Bush Babies Bunbury followed the story of Charles Hill and his wife Rachael Abraham (both deceased), who boldly embarked on a journey from the Wheatbelt town of Pingelly to their ancestral homelands in the Southwest, seeking a better and fairer life with their fourteen children. Instead, the family endured incredible hardships, from living under a bridge, to a cold cattle shed, to eventually setting up camp on a farmer’s old gravel pit.
There were many babies delivered during this time, mostly by senior women in the family who were midwives. Their grandmother, Rachael, would be in her sixties before the Government provided them with a house at the Waterloo Reserve. It was the first time the family experienced running water, rooms with doors or even a toilet.
In this intergenerational arts and storytelling workshop program, CAN worked with the descendents of the Hill, Bennell and Collard families to celebrate and honour the journey of the ‘Gravel Pit Mob’.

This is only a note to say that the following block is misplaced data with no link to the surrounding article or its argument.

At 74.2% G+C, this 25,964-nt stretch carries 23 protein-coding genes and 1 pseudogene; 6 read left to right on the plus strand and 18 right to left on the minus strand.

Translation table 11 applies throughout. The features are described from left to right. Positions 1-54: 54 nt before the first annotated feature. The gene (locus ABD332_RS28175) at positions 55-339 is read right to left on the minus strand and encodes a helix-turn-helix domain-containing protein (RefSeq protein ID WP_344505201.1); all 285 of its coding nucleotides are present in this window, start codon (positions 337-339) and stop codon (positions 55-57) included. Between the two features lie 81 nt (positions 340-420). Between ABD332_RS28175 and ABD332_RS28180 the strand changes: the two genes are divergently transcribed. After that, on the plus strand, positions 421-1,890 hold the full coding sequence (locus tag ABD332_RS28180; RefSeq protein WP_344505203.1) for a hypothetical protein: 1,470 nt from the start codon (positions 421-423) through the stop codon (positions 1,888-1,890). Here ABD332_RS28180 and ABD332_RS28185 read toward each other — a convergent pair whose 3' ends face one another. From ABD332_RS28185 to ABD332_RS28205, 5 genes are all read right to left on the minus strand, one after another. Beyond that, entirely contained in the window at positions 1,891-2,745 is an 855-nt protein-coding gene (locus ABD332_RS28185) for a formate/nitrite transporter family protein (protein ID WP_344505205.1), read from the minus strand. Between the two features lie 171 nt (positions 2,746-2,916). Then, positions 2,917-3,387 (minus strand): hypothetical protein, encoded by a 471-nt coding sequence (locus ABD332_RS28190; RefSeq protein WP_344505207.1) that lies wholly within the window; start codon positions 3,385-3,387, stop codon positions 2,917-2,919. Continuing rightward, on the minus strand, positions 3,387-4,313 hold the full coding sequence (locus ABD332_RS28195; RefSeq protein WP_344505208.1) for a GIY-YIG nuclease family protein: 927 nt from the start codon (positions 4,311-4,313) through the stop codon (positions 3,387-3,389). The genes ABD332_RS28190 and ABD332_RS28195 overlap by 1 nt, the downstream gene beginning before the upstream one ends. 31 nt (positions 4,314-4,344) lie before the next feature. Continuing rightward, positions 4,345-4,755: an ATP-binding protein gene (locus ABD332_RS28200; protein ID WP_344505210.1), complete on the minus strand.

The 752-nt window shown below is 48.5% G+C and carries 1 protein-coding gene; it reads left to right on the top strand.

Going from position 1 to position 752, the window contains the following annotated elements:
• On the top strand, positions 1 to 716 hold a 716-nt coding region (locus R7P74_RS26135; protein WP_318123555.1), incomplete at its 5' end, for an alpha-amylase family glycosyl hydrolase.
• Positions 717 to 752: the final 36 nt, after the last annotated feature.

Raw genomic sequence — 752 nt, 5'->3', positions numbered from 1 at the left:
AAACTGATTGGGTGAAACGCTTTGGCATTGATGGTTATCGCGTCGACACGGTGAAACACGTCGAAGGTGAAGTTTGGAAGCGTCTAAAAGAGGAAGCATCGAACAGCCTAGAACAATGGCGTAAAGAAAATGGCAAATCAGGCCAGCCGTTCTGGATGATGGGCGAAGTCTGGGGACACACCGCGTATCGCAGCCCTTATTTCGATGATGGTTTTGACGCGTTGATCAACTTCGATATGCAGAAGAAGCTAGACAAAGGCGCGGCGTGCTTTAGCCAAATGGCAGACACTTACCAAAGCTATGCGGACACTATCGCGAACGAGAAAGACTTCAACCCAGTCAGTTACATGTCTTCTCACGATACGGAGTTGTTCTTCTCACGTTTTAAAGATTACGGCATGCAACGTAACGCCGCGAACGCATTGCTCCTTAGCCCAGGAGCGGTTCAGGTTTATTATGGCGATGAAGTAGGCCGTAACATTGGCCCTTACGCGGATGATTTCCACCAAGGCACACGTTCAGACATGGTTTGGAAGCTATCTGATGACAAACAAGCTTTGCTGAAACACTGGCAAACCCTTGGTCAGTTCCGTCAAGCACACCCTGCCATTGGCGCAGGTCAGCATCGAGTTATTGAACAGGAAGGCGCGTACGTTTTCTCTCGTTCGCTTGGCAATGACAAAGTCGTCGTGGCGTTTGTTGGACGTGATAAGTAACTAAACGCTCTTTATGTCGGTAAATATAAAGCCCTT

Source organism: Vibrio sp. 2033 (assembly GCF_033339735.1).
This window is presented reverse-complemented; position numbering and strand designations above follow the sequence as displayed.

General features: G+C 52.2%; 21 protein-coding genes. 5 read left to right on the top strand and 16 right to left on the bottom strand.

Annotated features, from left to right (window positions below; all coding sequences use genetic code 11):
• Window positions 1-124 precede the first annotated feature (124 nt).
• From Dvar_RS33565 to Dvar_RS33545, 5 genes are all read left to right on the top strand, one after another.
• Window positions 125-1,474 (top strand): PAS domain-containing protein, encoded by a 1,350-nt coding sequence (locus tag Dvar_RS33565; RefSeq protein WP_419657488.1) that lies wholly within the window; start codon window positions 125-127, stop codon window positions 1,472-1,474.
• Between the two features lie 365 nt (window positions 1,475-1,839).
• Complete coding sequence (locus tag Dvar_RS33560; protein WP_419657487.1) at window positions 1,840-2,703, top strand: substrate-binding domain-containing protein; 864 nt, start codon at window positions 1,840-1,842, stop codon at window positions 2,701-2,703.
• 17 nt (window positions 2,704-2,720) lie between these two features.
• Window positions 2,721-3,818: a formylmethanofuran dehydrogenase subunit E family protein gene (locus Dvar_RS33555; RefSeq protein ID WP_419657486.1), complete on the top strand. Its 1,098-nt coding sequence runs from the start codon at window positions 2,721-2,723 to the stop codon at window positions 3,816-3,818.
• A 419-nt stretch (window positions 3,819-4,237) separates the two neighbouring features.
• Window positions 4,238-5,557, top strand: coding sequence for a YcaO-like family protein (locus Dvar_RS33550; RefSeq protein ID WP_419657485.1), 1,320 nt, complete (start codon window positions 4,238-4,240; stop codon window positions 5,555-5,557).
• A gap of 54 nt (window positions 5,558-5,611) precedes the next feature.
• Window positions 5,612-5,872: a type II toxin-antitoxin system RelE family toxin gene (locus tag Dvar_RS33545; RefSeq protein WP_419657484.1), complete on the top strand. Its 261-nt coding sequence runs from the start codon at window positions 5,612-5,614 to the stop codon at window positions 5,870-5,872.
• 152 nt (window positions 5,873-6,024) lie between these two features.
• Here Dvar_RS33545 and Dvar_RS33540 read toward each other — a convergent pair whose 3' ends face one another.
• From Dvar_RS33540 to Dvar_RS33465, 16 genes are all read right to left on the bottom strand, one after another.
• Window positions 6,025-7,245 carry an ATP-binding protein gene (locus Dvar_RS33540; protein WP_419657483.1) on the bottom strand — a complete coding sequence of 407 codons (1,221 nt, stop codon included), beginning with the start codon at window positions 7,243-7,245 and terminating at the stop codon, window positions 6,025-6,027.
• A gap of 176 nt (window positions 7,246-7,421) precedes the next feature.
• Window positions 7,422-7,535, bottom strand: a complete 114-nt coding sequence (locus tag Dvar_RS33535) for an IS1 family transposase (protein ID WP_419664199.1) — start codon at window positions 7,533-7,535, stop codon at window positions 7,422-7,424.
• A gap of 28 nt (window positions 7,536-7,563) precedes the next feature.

To capture the overarching family story, the participants identified 12 locations that held significant meaning and many personal memories. These locations tell the story of their families’ journey away from racism, oppression and government policies related to the Stolen Generation.
CAN also ran eco-dyeing, textile (rug making) and photo-sharing workshops where the families came together to create handmade baby blankets. These beautiful keepsakes tell their stories, decorated with fabric prints of past and present family photos and memorabilia.
The families and CAN then embarked on a two-day family reunion to visit each location with a professional photographer who documented the journey. Oral history recordings and a stunning collection of images of family members at each 12 locations were taken.
With these stories and images CAN produced a digital and print publication, The gravel pit - our stories. Family footprints from Burekup to Bunbury to share the history of Charles, Rachael and their descendants’ journeys from the gravel pit to the present day.